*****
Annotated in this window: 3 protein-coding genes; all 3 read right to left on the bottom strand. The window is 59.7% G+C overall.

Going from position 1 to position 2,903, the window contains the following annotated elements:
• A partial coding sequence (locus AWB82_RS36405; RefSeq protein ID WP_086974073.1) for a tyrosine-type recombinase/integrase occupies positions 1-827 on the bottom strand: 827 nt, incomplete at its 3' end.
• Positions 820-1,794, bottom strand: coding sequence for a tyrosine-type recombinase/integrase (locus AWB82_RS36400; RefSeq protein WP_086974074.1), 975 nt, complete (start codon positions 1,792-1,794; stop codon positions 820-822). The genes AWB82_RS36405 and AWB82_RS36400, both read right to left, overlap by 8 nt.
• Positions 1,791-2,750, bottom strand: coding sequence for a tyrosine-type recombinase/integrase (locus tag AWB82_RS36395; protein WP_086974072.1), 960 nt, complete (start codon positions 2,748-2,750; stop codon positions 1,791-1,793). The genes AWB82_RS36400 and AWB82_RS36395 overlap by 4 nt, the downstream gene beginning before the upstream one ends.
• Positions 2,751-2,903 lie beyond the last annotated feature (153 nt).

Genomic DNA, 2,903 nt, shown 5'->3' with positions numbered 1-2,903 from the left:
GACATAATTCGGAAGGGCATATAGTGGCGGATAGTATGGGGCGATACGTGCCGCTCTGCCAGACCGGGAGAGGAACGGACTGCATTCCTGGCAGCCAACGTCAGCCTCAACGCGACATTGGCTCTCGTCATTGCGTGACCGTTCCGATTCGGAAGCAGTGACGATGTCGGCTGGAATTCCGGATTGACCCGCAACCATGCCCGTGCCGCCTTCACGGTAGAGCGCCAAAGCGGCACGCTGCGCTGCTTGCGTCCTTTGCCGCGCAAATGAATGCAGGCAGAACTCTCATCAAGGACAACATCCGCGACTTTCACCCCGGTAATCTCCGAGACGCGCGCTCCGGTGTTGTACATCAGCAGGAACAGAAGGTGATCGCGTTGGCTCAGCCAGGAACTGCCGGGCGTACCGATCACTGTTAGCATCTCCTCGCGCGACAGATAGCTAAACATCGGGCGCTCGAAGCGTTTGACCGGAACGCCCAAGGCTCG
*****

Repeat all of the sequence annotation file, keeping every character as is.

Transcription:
Annotated in this window: 3 protein-coding genes; all 3 read right to left on the bottom strand. The window is 59.7% G+C overall.

Going from position 1 to position 2,903, the window contains the following annotated elements:
• A partial coding sequence (locus AWB82_RS36405; RefSeq protein ID WP_086974073.1) for a tyrosine-type recombinase/integrase occupies positions 1-827 on the bottom strand: 827 nt, incomplete at its 3' end.
• Positions 820-1,794, bottom strand: coding sequence for a tyrosine-type recombinase/integrase (locus AWB82_RS36400; RefSeq protein WP_086974074.1), 975 nt, complete (start codon positions 1,792-1,794; stop codon positions 820-822). The genes AWB82_RS36405 and AWB82_RS36400, both read right to left, overlap by 8 nt.
• Positions 1,791-2,750, bottom strand: coding sequence for a tyrosine-type recombinase/integrase (locus tag AWB82_RS36395; protein WP_086974072.1), 960 nt, complete (start codon positions 2,748-2,750; stop codon positions 1,791-1,793). The genes AWB82_RS36400 and AWB82_RS36395 overlap by 4 nt, the downstream gene beginning before the upstream one ends.
• Positions 2,751-2,903 lie beyond the last annotated feature (153 nt).

Genomic DNA, 2,903 nt, shown 5'->3' with positions numbered 1-2,903 from the left:
GACATAATTCGGAAGGGCATATAGTGGCGGATAGTATGGGGCGATACGTGCCGCTCTGCCAGACCGGGAGAGGAACGGACTGCATTCCTGGCAGCCAACGTCAGCCTCAACGCGACATTGGCTCTCGTCATTGCGTGACCGTTCCGATTCGGAAGCAGTGACGATGTCGGCTGGAATTCCGGATTGACCCGCAACCATGCCCGTGCCGCCTTCACGGTAGAGCGCCAAAGCGGCACGCTGCGCTGCTTGCGTCCTTTGCCGCGCAAATGAATGCAGGCAGAACTCTCATCAAGGACAACATCCGCGACTTTCACCCCGGTAATCTCCGAGACGCGCGCTCCGGTGTTGTACATCAGCAGGAACAGAAGGTGATCGCGTTGGCTCAGCCAGGAACTGCCGGGCGTACCGATCACTGTTAGCATCTCCTCGCGCGACAGATAGCTAAACATCGGGCGCTCGAAGCGTTTGACCGGAACGCCCAAGGCTCG